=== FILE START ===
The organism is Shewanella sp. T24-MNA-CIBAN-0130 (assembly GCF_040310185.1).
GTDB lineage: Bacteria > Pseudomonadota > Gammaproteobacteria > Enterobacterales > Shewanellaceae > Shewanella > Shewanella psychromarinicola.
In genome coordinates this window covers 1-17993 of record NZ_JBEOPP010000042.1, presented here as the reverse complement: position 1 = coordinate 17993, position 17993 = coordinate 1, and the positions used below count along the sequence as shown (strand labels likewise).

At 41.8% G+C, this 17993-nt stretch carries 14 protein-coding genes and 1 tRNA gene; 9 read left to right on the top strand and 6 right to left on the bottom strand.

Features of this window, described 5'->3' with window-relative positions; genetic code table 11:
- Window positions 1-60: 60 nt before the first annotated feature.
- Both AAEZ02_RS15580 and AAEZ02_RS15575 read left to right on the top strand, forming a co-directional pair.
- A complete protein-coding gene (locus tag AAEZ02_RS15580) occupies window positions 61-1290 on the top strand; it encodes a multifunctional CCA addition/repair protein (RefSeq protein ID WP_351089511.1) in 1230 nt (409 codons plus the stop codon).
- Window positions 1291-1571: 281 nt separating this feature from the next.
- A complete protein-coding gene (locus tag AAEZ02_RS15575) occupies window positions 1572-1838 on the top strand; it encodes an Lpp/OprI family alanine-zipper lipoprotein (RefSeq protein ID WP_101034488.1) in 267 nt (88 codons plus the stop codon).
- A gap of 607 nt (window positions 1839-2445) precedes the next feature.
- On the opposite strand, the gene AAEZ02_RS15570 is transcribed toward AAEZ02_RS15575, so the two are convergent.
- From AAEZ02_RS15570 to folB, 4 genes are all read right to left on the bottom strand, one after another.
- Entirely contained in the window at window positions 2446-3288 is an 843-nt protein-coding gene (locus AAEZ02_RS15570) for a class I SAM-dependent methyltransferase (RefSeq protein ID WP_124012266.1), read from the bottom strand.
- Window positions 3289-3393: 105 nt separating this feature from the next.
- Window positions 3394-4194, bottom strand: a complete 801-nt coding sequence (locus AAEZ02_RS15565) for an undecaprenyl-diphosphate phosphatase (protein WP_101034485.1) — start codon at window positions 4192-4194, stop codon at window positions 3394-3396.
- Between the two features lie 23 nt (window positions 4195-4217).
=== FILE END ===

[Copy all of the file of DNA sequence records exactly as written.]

The organism is Shewanella sp. T24-MNA-CIBAN-0130 (assembly GCF_040310185.1).
GTDB lineage: Bacteria > Pseudomonadota > Gammaproteobacteria > Enterobacterales > Shewanellaceae > Shewanella > Shewanella psychromarinicola.
In genome coordinates this window covers 1-17993 of record NZ_JBEOPP010000042.1, presented here as the reverse complement: position 1 = coordinate 17993, position 17993 = coordinate 1, and the positions used below count along the sequence as shown (strand labels likewise).

At 41.8% G+C, this 17993-nt stretch carries 14 protein-coding genes and 1 tRNA gene; 9 read left to right on the top strand and 6 right to left on the bottom strand.

Features of this window, described 5'->3' with window-relative positions; genetic code table 11:
- Window positions 1-60: 60 nt before the first annotated feature.
- Both AAEZ02_RS15580 and AAEZ02_RS15575 read left to right on the top strand, forming a co-directional pair.
- A complete protein-coding gene (locus tag AAEZ02_RS15580) occupies window positions 61-1290 on the top strand; it encodes a multifunctional CCA addition/repair protein (RefSeq protein ID WP_351089511.1) in 1230 nt (409 codons plus the stop codon).
- Window positions 1291-1571: 281 nt separating this feature from the next.
- A complete protein-coding gene (locus tag AAEZ02_RS15575) occupies window positions 1572-1838 on the top strand; it encodes an Lpp/OprI family alanine-zipper lipoprotein (RefSeq protein ID WP_101034488.1) in 267 nt (88 codons plus the stop codon).
- A gap of 607 nt (window positions 1839-2445) precedes the next feature.
- On the opposite strand, the gene AAEZ02_RS15570 is transcribed toward AAEZ02_RS15575, so the two are convergent.
- From AAEZ02_RS15570 to folB, 4 genes are all read right to left on the bottom strand, one after another.
- Entirely contained in the window at window positions 2446-3288 is an 843-nt protein-coding gene (locus AAEZ02_RS15570) for a class I SAM-dependent methyltransferase (RefSeq protein ID WP_124012266.1), read from the bottom strand.
- Window positions 3289-3393: 105 nt separating this feature from the next.
- Window positions 3394-4194, bottom strand: a complete 801-nt coding sequence (locus AAEZ02_RS15565) for an undecaprenyl-diphosphate phosphatase (protein WP_101034485.1) — start codon at window positions 4192-4194, stop codon at window positions 3394-3396.
- Between the two features lie 23 nt (window positions 4195-4217).